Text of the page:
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If the sun's gravity is strong enough to pull a comet from the kuiper belt why does it not pull the planets into it?

I was told that the sun's gravitational pull is so strong that it pulls comets in from the kuiper belt, but why does it not do the same to the planets? Since a comet is so small in size ,mass and density and so far out how is this possible? An old teacher of mine said it has to do with the planets speed and its own gravity, but doesn't a comet move at a faster speed than the planets? Does the fact that comets do not have a gravitational field play into this? Or am I being mislead? This may be a basic question but I have not found an answer that explains this. This question and a few others is making me think I need to take astrophysics in college . Thank you.

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    Nov 18 2012: Alexander,

    A comet's speed in the Kuiper belt is not faster than a planet. The further an object is from the sun, the slower it moves in its orbit.

    If something redirects the comet's direction toward the sun, the sun's gravity will take it over. As it gets closer to the sun, its speed increases due to the force of gravity. As it departs away from the sun, its speed decreases the further it gets.

    Comets do have a gravitational field. Gravity is a function of mass. Everything has gravity including you, otherwise, you would not be held down to the earth. the earth's gravity interacts with your gravity to create an attraction.

    Try an experiment; take a small ball at the end of an elastic and spin it around your head. The elastic is pulling the ball in, but the speed of the ball is pulling it away. Gravity is like an elastic, only it gets weaker as distance increases. But the principle is still the same. The speed of the planets keeps them from falling into the sun. If they were to slow down, the sun's gravity would pull them closer to the sun. It doesn't take much to change the direction or speed of a comet. It would take an enormous force to change the speed or direction of a planet, which is why comets get pulled in but planets don't.

    Simple arithmetic; The earth is 93 million miles from the sun. It takes 365.25 days to go around the sun. Circumference is 3.1416 times diameter. How fast is the earth moving?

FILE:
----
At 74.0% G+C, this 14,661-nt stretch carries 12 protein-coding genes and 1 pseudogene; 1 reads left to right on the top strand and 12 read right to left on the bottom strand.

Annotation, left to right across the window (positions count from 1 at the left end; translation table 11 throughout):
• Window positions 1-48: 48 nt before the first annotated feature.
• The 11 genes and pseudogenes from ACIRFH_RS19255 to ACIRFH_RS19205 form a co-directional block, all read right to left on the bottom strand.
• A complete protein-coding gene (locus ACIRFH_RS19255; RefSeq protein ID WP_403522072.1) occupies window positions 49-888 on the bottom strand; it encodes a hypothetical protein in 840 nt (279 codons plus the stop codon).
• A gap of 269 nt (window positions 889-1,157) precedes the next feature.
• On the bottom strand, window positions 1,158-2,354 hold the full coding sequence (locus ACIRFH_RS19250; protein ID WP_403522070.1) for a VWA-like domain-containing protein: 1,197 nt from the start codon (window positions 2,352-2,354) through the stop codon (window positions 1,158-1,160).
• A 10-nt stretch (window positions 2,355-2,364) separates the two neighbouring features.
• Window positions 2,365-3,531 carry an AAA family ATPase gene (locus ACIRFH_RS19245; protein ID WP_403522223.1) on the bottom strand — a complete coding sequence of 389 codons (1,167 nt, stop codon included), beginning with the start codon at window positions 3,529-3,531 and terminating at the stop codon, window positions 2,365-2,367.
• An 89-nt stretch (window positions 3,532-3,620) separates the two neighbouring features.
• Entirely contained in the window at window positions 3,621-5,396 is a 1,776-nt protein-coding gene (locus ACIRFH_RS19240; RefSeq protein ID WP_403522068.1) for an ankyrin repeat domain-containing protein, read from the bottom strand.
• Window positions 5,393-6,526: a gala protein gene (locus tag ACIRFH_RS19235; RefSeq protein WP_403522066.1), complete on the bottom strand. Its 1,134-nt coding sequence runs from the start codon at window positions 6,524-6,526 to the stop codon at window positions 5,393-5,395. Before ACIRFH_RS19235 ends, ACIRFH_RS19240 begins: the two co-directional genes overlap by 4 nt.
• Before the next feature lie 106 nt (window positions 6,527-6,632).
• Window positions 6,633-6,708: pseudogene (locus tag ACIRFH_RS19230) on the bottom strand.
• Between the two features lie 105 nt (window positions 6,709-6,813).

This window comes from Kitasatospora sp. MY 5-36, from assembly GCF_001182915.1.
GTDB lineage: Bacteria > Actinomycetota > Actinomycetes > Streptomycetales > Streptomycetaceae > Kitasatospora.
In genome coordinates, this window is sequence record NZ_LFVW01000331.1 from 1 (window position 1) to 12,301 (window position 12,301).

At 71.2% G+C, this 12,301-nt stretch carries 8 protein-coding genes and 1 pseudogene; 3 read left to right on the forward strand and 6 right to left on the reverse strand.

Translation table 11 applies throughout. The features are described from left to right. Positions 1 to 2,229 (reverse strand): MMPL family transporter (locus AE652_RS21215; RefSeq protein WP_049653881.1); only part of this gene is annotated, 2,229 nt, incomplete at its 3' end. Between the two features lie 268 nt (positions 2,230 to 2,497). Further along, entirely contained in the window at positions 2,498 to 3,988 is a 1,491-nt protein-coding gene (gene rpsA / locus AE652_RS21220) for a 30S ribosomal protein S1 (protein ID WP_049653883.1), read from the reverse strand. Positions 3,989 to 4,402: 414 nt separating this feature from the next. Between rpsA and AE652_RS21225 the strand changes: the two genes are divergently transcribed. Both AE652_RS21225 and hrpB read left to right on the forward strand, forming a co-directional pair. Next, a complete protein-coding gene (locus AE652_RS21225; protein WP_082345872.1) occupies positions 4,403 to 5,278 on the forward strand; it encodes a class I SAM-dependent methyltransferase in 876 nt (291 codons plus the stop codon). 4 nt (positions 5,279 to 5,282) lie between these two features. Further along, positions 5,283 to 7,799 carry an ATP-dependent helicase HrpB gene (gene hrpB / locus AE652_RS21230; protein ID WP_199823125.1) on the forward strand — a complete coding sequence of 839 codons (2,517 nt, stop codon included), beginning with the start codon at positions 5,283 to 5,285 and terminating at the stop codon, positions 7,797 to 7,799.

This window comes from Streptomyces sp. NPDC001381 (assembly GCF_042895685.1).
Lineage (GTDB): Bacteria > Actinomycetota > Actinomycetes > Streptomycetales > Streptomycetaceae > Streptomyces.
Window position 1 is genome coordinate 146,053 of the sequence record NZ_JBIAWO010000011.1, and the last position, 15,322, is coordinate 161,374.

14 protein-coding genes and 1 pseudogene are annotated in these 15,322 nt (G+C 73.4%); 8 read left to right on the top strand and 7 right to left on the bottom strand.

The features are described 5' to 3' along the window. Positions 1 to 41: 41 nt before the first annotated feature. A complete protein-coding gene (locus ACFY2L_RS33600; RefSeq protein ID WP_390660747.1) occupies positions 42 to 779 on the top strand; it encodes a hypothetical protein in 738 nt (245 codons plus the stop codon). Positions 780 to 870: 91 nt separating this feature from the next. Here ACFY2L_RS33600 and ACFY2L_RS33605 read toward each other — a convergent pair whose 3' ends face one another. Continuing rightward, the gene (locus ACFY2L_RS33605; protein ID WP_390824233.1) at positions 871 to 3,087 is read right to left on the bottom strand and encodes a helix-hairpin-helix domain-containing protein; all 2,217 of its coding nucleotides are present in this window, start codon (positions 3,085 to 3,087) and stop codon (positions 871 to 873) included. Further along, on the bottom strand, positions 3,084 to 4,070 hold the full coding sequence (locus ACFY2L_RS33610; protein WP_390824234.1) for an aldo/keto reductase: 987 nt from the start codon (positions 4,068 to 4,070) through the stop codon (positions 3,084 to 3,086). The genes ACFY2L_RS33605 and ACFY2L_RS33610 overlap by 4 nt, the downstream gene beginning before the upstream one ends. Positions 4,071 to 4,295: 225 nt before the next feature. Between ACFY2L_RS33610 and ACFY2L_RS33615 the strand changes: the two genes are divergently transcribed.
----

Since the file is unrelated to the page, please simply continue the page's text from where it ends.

The moon is 240,000 miles from the earth (rough estimate). It takes 29.5 days to go around the earth. How fast is the moon moving?
    When you calculate it out, it becomes surprising at just how fast celestial objects move through space.
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    Nov 15 2012: The key to any orbit is velocity: it you can move something fast enough in the correct direction, you can get an orbit (think Tether-ball with a really elastic rope). Gravity accelerates the earth toward the sun at about 6mm/s/s, but the earth is moving about 30 km/s in a different direction (almost 90 degrees from that acceleration) and is 1.47E11 meters away. With just that velocity, after a second passes the earth would move 30km at that angle, which means its distance from the sun is now... 1.47E11m PLUS 3mm. (remember that for the sides of a right triangle, [ A^2 + B^2 = C^2 ])

    Now for the acceleration. You know [ d = 0.5 * a * t^2 ], so the acceleration for that second moved us... 3mm closer to the sun. We are once again 1.47E11m away. There are other things going on, but keep in mind that calculus was invented specifically to solve this problem!
    • Nov 15 2012: Thank you, Thought it was something like that, but dwell too long on one issue and you start to over-think things and then start pondering other things and trying to make it fit into the original question.
      Like I said before my science teacher doesn't know much about space and what makes it tick, He does know a great deal about geology.
      What erks me is that I believe if your going to become a H.S. science teacher you at least be well versed in what you plan on teaching.